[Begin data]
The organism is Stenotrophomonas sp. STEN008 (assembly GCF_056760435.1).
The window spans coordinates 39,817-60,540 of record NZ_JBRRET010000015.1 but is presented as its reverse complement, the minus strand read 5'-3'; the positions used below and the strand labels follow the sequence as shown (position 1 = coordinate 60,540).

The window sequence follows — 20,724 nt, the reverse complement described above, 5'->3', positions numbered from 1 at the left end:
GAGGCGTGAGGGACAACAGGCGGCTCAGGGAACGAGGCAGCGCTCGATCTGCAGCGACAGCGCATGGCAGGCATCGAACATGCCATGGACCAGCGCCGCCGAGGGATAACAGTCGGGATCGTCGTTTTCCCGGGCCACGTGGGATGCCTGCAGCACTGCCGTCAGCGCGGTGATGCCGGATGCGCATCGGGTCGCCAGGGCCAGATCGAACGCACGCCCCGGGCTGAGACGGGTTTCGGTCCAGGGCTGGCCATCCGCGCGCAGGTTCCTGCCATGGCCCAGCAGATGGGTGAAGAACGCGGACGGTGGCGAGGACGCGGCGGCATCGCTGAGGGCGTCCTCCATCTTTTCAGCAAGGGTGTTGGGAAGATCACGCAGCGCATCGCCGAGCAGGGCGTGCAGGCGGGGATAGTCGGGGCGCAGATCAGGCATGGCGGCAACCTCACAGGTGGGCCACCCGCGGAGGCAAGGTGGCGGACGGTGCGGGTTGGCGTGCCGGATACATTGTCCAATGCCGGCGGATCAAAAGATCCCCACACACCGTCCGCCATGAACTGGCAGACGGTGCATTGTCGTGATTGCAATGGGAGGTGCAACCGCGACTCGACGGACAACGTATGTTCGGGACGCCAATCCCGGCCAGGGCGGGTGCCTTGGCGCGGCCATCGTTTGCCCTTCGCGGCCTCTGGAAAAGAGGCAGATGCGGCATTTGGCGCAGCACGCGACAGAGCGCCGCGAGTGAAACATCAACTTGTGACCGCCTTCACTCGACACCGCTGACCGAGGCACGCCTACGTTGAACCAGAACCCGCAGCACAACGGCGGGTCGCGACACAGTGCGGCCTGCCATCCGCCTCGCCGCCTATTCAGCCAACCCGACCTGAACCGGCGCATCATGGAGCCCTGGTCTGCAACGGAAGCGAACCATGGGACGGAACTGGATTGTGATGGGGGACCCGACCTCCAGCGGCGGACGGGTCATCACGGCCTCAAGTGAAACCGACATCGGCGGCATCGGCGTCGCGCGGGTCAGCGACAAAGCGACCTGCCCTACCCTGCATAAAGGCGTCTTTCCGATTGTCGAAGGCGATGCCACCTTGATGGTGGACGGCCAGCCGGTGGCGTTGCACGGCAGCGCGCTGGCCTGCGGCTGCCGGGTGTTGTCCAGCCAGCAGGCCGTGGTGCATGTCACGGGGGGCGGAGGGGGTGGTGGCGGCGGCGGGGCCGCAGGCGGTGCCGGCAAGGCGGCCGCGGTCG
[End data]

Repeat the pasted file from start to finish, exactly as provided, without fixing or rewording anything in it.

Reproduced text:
The organism is Stenotrophomonas sp. STEN008 (assembly GCF_056760435.1).
The window spans coordinates 39,817-60,540 of record NZ_JBRRET010000015.1 but is presented as its reverse complement, the minus strand read 5'-3'; the positions used below and the strand labels follow the sequence as shown (position 1 = coordinate 60,540).

The window sequence follows — 20,724 nt, the reverse complement described above, 5'->3', positions numbered from 1 at the left end:
GAGGCGTGAGGGACAACAGGCGGCTCAGGGAACGAGGCAGCGCTCGATCTGCAGCGACAGCGCATGGCAGGCATCGAACATGCCATGGACCAGCGCCGCCGAGGGATAACAGTCGGGATCGTCGTTTTCCCGGGCCACGTGGGATGCCTGCAGCACTGCCGTCAGCGCGGTGATGCCGGATGCGCATCGGGTCGCCAGGGCCAGATCGAACGCACGCCCCGGGCTGAGACGGGTTTCGGTCCAGGGCTGGCCATCCGCGCGCAGGTTCCTGCCATGGCCCAGCAGATGGGTGAAGAACGCGGACGGTGGCGAGGACGCGGCGGCATCGCTGAGGGCGTCCTCCATCTTTTCAGCAAGGGTGTTGGGAAGATCACGCAGCGCATCGCCGAGCAGGGCGTGCAGGCGGGGATAGTCGGGGCGCAGATCAGGCATGGCGGCAACCTCACAGGTGGGCCACCCGCGGAGGCAAGGTGGCGGACGGTGCGGGTTGGCGTGCCGGATACATTGTCCAATGCCGGCGGATCAAAAGATCCCCACACACCGTCCGCCATGAACTGGCAGACGGTGCATTGTCGTGATTGCAATGGGAGGTGCAACCGCGACTCGACGGACAACGTATGTTCGGGACGCCAATCCCGGCCAGGGCGGGTGCCTTGGCGCGGCCATCGTTTGCCCTTCGCGGCCTCTGGAAAAGAGGCAGATGCGGCATTTGGCGCAGCACGCGACAGAGCGCCGCGAGTGAAACATCAACTTGTGACCGCCTTCACTCGACACCGCTGACCGAGGCACGCCTACGTTGAACCAGAACCCGCAGCACAACGGCGGGTCGCGACACAGTGCGGCCTGCCATCCGCCTCGCCGCCTATTCAGCCAACCCGACCTGAACCGGCGCATCATGGAGCCCTGGTCTGCAACGGAAGCGAACCATGGGACGGAACTGGATTGTGATGGGGGACCCGACCTCCAGCGGCGGACGGGTCATCACGGCCTCAAGTGAAACCGACATCGGCGGCATCGGCGTCGCGCGGGTCAGCGACAAAGCGACCTGCCCTACCCTGCATAAAGGCGTCTTTCCGATTGTCGAAGGCGATGCCACCTTGATGGTGGACGGCCAGCCGGTGGCGTTGCACGGCAGCGCGCTGGCCTGCGGCTGCCGGGTGTTGTCCAGCCAGCAGGCCGTGGTGCATGTCACGGGGGGCGGAGGGGGTGGTGGCGGCGGCGGGGCCGCAGGCGGTGCCGGCAAGGCGGCCGCGGTCG